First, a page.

Downton Abbey actress encourages young people to join National Youth Theatre
- Credit: National Youth Theatre
An actress who has starred in one of television's best known period dramas has spoken of how joining the National Youth Theatre helped to kickstart her career.
Daisy Lewis played school teacher Miss Sarah Bunting in ITV's Downton Abbey, a character that viewers saw befriend Tom Branson, ruffle the feathers of Lord Grantham and the Dowager Countess, and challenge the traditions of 1920s society.
The actress, who has also appeared in television shows such as Doctor Who and Lewis, credits the National Youth Theatre with teaching her a huge amount about her craft and also helping her to grow as a person.
And now aspiring young performers in Norfolk are being given the chance to follow in her footsteps as the National Youth Theatre has announced it will be holding auditions at Norwich Theatre Royal in February next year.
About being on Downton Abbey, Daisy said: 'I still pinch myself. It was an incredibly special experience, and again being part of Downton Abbey was much like being part of NYT, being part of a company of actors who stand for excellence... It was the best actors of every generation, and Hugh Bonneville, an ex-NYT member, was leading the cast.'
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When asked what she loved most about working on the show, she said: 'Working with Dame Maggie Smith. She is one of the wittiest women I have ever met. I absolutely love her, she is just a genius, and that writing, being able to speak those lines. There's no part of Downton that wasn't brilliant.'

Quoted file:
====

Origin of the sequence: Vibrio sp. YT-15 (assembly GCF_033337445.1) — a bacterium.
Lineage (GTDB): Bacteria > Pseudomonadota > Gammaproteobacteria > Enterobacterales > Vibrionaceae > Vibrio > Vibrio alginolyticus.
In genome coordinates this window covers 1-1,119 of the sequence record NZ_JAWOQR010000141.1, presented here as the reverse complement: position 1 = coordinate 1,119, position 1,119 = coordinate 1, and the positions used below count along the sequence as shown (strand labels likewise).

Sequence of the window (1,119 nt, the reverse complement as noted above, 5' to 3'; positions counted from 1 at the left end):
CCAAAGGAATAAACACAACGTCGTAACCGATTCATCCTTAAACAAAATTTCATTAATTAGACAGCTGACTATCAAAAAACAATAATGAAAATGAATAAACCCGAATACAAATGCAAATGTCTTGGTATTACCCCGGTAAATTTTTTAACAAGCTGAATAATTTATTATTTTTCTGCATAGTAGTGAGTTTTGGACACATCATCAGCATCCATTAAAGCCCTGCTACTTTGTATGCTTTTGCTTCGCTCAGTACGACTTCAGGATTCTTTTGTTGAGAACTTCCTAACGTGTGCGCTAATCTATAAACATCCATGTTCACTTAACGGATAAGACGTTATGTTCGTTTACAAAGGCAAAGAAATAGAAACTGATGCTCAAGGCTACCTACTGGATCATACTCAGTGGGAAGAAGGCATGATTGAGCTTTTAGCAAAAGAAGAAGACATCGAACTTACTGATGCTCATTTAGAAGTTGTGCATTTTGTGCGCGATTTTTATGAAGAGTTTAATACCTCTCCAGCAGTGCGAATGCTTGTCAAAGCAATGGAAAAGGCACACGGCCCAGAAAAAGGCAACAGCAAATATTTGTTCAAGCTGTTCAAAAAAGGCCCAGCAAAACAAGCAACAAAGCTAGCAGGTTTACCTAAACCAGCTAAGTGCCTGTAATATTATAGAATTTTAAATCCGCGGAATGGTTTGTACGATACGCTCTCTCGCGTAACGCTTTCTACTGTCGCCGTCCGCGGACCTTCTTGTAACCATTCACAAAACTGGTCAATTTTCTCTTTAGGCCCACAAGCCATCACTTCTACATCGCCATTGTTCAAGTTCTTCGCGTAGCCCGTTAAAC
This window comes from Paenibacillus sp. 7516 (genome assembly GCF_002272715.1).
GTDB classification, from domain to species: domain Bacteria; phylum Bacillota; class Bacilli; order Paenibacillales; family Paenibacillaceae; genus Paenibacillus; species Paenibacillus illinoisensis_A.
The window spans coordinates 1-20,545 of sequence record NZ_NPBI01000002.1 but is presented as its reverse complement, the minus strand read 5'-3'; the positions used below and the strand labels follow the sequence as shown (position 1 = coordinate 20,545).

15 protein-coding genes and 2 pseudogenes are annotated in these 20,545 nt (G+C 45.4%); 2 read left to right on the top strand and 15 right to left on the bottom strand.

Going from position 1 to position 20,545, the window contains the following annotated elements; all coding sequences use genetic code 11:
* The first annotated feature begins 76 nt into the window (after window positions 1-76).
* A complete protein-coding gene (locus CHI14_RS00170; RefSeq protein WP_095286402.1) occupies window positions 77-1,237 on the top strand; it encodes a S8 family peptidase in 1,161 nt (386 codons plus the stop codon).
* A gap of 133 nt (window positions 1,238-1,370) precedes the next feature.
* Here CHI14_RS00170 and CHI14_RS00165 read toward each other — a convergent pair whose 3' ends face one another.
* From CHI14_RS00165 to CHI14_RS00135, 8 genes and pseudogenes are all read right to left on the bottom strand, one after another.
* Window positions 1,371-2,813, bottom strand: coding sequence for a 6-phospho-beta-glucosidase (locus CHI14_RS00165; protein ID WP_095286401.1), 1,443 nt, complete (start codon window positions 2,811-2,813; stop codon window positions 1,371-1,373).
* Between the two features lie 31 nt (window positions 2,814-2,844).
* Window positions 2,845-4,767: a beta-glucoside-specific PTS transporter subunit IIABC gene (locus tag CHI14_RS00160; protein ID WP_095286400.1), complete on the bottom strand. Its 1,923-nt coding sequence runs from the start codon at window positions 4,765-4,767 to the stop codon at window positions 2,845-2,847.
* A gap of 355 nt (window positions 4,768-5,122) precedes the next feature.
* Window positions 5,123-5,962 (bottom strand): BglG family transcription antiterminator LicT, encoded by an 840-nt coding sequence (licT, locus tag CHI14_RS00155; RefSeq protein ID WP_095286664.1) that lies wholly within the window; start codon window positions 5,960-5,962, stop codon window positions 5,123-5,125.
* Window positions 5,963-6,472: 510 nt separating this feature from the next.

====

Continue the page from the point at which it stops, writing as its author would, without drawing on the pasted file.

She added: 'I feel extremely lucky but none of that would have been possible without the NYT. These things start off by learning your craft and you do not know where it is going to end.'
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Daisy first saw an advert for NYT auditions when she was 13 and, while unsuccessful the first time around, she was picked to join the organisation the following year and was a member of the NYT until she was about 22. Among her NYT highlights were performing in the shows Silence and Blue Moon Over Poplar.
She said: 'NYT hasn't [just] helped me become an actor, it has helped me to become a person...What the NYT gave me was a voice, it gave me perspective on my place in the world...It taught me hard work. It taught me how to be a grown up.'
She encouraged young people to sign up for an audition.
'Give it a go. The worst that could happen is that they say try again... the best that could happen is that you make lifelong friends, you get to experience London, you get to perform in front of a paying audience and you get to make a difference.'